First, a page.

DON CUPITT

 

Is it possible for people, and even for a whole society, to lose faith in God? ... [If] it happens, [it is] not primarily because something they used to think existed does not after all exist, but because the available language about God has been allowed to become too narrow, stale and spiritually obsolete ... the work of creative religious personalities is continually to enrich, to enlarge and sometimes to purge the available stock of religious symbols and idioms ... (The Sea of Faith, 1984)


DENNIS NINEHAM

 

... people of different periods and cultures differ very widely; in some cases so widely that accounts of the nature and relations of God, men and the world put forward in one culture may be unacceptable, as they stand, in a different culture ... a situation of this sort has arisen ... at about the end of the eighteenth century a cultural revolution of such proportions broke out that it separates our age sharply from all ages that went before (The Use and Abuse of the Bible, 1976)


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The Historical Jesus
The Wicked Tenant Farmers
(Mark 12.1-8)

This is a good example of a parable which has been doctored both by Mark and by subsequent Christian interpretation. We're fortunate to have what seems to be an earlier version, preserved in the Gospel of Thomas (though the Gospel is probably later than Mark's):

A certain person owned a vineyard and rented it to some farmers so that he could collect a crop from the work they did. He sent a slave so that the farmers could give the vineyard's crop to him. They took hold of him, beat him up, and almost killed him. The slave came back and reported to his owner. The owner said, "Maybe he wasn't familiar with their ways." So he sent another slave, who was also beaten up. He then decided to send his son, saying, "Maybe they'll show him some respect." But they seized him and murdered him because they knew he was the heir to the vineyard.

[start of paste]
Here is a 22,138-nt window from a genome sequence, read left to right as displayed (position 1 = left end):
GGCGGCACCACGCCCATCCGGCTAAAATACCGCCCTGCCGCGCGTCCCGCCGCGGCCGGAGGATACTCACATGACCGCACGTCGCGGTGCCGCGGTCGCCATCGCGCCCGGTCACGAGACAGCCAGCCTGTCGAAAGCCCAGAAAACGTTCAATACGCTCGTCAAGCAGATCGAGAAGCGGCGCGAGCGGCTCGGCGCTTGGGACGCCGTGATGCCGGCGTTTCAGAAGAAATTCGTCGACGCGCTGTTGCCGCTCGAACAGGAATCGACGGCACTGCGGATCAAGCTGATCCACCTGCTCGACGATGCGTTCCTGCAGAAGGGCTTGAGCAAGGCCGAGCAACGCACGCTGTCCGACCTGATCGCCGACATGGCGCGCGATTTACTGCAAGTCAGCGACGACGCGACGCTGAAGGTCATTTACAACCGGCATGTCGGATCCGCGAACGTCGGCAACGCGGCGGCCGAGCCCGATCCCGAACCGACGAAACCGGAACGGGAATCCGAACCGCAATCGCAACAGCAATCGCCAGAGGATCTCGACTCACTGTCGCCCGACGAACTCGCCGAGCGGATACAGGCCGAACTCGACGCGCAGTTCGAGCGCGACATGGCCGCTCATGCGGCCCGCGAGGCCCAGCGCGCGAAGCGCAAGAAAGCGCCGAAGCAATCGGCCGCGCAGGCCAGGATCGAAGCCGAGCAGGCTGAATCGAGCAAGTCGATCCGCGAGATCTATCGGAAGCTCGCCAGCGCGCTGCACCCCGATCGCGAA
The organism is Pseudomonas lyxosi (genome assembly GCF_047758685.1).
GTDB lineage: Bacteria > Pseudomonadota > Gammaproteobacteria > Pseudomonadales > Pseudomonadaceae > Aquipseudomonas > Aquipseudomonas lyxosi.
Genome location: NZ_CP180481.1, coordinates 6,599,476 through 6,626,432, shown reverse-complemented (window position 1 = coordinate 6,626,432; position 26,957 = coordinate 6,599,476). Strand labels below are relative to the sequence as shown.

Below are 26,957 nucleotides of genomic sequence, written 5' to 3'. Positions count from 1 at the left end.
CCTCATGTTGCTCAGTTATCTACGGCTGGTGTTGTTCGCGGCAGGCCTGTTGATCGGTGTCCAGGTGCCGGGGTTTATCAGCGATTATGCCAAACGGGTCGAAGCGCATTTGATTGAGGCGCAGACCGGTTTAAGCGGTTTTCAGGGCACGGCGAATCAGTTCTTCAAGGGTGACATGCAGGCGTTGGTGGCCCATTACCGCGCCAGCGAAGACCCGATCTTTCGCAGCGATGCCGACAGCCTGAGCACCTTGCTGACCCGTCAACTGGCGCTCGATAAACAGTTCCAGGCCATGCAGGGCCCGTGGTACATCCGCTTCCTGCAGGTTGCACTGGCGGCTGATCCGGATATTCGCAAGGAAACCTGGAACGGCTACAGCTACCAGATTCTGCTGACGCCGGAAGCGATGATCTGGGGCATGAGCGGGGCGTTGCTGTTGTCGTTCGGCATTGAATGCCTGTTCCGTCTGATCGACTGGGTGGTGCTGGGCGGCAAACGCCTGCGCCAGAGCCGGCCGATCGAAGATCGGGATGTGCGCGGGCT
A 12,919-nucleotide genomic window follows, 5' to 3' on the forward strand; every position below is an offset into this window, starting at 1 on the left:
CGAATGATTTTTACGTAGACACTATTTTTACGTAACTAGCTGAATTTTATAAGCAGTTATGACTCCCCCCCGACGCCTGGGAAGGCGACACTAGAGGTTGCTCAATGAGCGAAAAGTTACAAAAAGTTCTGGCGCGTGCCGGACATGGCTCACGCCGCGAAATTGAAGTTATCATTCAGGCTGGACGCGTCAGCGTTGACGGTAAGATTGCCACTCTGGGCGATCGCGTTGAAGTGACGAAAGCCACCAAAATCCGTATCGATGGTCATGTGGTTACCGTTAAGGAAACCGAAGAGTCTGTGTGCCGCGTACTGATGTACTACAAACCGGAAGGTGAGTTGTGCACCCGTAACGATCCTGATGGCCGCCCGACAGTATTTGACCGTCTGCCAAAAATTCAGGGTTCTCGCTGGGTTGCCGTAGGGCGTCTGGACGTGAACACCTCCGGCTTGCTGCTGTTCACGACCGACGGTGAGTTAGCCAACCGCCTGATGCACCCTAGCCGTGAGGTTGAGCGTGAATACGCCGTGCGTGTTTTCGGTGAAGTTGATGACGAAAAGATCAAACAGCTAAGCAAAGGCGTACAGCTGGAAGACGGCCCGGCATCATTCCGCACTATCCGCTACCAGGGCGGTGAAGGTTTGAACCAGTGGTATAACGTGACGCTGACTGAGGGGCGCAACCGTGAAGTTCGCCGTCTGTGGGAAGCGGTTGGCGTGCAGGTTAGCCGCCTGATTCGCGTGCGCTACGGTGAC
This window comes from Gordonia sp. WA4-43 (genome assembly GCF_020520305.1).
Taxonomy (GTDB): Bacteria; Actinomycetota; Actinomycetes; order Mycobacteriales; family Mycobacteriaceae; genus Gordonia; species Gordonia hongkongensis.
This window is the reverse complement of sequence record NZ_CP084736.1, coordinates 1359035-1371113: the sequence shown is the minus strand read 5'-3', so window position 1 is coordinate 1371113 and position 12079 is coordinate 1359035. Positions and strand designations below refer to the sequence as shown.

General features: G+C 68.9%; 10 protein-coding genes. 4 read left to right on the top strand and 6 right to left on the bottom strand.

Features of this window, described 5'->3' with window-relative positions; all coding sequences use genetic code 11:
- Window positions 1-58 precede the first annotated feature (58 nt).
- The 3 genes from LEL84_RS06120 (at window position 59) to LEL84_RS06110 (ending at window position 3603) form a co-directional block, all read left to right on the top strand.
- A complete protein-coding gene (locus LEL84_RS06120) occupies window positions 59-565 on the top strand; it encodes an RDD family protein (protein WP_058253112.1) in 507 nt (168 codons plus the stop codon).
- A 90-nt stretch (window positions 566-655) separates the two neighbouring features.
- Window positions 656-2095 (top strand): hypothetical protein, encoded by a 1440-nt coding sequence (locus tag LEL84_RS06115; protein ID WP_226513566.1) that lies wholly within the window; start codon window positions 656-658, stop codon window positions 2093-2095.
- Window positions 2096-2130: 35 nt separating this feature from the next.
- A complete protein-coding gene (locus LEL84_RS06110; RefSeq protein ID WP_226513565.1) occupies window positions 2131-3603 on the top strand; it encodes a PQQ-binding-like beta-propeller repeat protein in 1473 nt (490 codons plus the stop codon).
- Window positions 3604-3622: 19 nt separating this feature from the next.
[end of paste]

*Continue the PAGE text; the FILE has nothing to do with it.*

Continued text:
For two thousand years, most Christians have interpreted this parable as allegory - that is, each person and action is symbolic of higher meaning. Thus the owner is God, the son is Jesus and we humans are the tenant farmers.

Most Bible commentators agree that parables are stories told by Jesus without allegorical meanings. They are meant to get us thinking about our lives. In doing so we respond according to choices we have freely made, as well as according to our upbringing and cultural background. In some sense we are either liberated or judged by our responses.

We know that in Galilee during Jesus' life there would have been a good number of tenant farmers working land owned by absentee landlords. We also know of a form of inheritance whereby if land fell vacant through death of the owner, and no heir could be traced, then ownership would revert to the tenants.

So as a parable-type story this looks like good history. What we should realise is that Mark has recast it as allegory - which was a favourite way if understanding theological points in his day. The value of the piece from the Gospel of Thomas is that it gives us a version which many scholars agree is probably closer to Jesus' original words.

We just have to take care not to think that this parable is a close rendering of the original words of Jesus. It seems pretty clear that the original parable would have been aimed at getting an intuitive, more emotional response from those listening to him. Quite a lot has been added by Mark. So, for example, many experts strongly suspect that verse 5b ("... many others followed ...") is a quite crude addition.

Thus the "bare bones" parable might evoke in a modern person a response concerning social justice and exploitation of the poor by the rich - leading on perhaps to the thought that ownership of too much excess production isn't a good thing for the individual's well-being.

Personally, I think that those listening to Jesus would almost certainly have had a very similar response and that this would have been his intention. And in that sense we have quite good history in this passage.

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